Keywords: Porphyrin; Clay; Layer charge; Visible spectroscopy; Fluorescence spectroscopy; Molecular aggregation;
Manipulating interactions between functional colloidal particles and polyethylene surfaces using interfacial engineering by Khalid Ziani; Jeffrey A. Barish; David Julian McClements; Julie M. Goddard (31-38).
Interfacial interactions between droplets and modified polyethylene. In contrast to negatively charged droplets (A and C), positively charged droplets (B) absorb strongly to the anionic UV–ozone treated PE, which is attributed to electrostatic attraction.Display Omitted► Interactions between lipid droplets and polymer surfaces are investigated, considering effects of surface electrical charges. ► Polymer surfaces subjected to UV–ozone treatment are anionic, as determined by electrostatic dye interactions. ► Cationic droplets adsorb most strongly to UV–ozone treated materials, which is attributed to electrostatic attraction. ► Non-ionic and anionic droplets have weak or minimal interaction with non-ionic and anionic polymer surfaces. ► Results of this work are important in understanding the behavior of encapsulated lipophilic components in packaged foods and consumer products.The purpose of this study was to examine the interaction between lipid droplets and polyethylene surfaces, representative of those commonly used in food packaging. Lipid droplets with various surface charges were prepared by homogenizing corn oil and water in the presence of surfactants with different electrical characteristics: non-ionic (Tween 80, T80), cationic (lauric arginate, LAE), and/or anionic (sodium dodecyl sulfate, SDS). The ionic properties of polyethylene surfaces were modified by UV-treatment. Stable emulsions containing small droplets (d < 200 nm) with nearly neutral (T80), cationic (T80: LAE), and anionic (T80: SDS) charges were prepared by adding different levels of the ionic surfactants to Tween 80 stabilized emulsions. Scanning electronic microscopy (SEM), confocal fluorescence microscopy, and ATR-FTIR showed that the number of droplets attached to the polyethylene surfaces depended on the droplet charge and the polyethylene surface characteristics. The greatest degree of droplet adsorption was observed for the cationic droplets to the UV–ozone treated polyethylene surfaces, which was attributed to electrostatic attraction. These results are important for understanding the behavior of encapsulated lipophilic components in food containers.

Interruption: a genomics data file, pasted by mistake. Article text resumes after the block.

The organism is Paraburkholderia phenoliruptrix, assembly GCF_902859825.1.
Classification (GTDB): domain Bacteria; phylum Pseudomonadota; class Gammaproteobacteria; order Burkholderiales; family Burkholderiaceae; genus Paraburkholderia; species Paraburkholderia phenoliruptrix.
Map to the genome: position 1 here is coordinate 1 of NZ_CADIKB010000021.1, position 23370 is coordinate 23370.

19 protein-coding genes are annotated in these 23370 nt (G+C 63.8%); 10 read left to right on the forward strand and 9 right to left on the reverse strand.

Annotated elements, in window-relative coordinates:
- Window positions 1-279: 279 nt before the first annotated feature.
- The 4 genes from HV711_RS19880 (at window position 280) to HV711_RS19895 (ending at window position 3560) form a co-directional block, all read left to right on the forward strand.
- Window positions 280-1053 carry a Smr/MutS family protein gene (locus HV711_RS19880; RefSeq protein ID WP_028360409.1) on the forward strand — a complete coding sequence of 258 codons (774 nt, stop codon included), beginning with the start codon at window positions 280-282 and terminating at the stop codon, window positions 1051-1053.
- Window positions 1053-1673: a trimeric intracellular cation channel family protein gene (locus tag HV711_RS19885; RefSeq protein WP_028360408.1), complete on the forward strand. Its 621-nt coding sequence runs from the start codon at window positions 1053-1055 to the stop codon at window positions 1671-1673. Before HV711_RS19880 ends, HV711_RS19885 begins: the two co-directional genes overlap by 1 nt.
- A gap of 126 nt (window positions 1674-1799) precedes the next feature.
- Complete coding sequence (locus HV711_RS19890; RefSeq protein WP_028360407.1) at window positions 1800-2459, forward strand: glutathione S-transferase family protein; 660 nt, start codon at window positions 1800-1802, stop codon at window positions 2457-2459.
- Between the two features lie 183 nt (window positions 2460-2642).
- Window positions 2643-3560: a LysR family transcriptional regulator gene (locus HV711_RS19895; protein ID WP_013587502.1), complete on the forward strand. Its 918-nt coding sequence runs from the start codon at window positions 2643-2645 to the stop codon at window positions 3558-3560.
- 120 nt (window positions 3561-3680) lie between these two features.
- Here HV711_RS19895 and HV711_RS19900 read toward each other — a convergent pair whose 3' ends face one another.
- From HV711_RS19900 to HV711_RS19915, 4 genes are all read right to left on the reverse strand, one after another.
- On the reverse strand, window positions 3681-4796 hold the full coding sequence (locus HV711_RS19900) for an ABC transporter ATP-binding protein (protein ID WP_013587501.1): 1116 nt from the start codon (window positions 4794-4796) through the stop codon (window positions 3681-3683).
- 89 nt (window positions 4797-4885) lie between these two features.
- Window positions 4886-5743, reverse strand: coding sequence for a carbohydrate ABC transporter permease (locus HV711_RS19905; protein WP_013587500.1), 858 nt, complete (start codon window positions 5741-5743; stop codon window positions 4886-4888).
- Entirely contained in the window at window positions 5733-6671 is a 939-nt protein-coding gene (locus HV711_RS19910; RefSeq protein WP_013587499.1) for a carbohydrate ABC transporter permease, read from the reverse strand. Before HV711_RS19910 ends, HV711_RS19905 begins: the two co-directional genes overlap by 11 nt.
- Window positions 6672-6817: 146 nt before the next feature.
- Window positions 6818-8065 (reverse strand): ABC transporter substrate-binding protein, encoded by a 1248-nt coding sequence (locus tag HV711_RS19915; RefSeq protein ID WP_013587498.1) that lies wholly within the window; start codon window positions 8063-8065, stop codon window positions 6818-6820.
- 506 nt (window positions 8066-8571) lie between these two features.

Keywords: Emulsion; Stability; Surfactant; Polymer surface modification; Interactions; Packaging;
Curcumin-loaded biocompatible thermoresponsive polymeric nanoparticles for cancer drug delivery by N. Sanoj Rejinold; M. Muthunarayanan; V.V. Divyarani; P.R. Sreerekha; K.P. Chennazhi; S.V. Nair; H. Tamura; R. Jayakumar (39-51).
A nanoformulation for curcumin was investigated with the thermosensitive chitosan-g-PNVCL. The effects of these nanoformulation on normal as well as cancer cells were studied.Display Omitted► We developed curcumin-loaded chitosan-g-PNVCL nanoparticles for cancer therapy. ► This polymeric system is having biodegradable, biocompatible, and thermo-responsive property. ► This is highly efficient on cancer cells with minimal toxicity to normal cells in vitro. This study aims at the formulation of curcumin with biodegradable thermoresponsive chitosan-g-poly (N-vinylcaprolactam) nanoparticles (TRC-NPs) for cancer drug delivery. The spherical curcumin-loaded nanoparticles of size 220 nm were characterized, and the biological properties were studied using flow cytometry and cytotoxicity by MTT assay. The in vitro drug release was higher at above LCST compared to that at below LCST. TRC-NPs in the concentration range of 100–1000 μg/mL were non-toxic to an array of cell lines. The cellular localization of the curcumin-loaded TRC-NPs was confirmed from green fluorescence inside the cells. The time-dependent curcumin uptake by the cells was quantified by UV spectrophotometer. Curcumin-loaded TRC-NPs showed specific toxicity to cancer cells at above their LCST. Flow cytometric analysis showed increased apoptosis on PC3 compared to L929 by curcumin-loaded TRC-NPs. These results indicate that novel curcumin-loaded TRC-NPs could be a promising candidate for cancer drug delivery.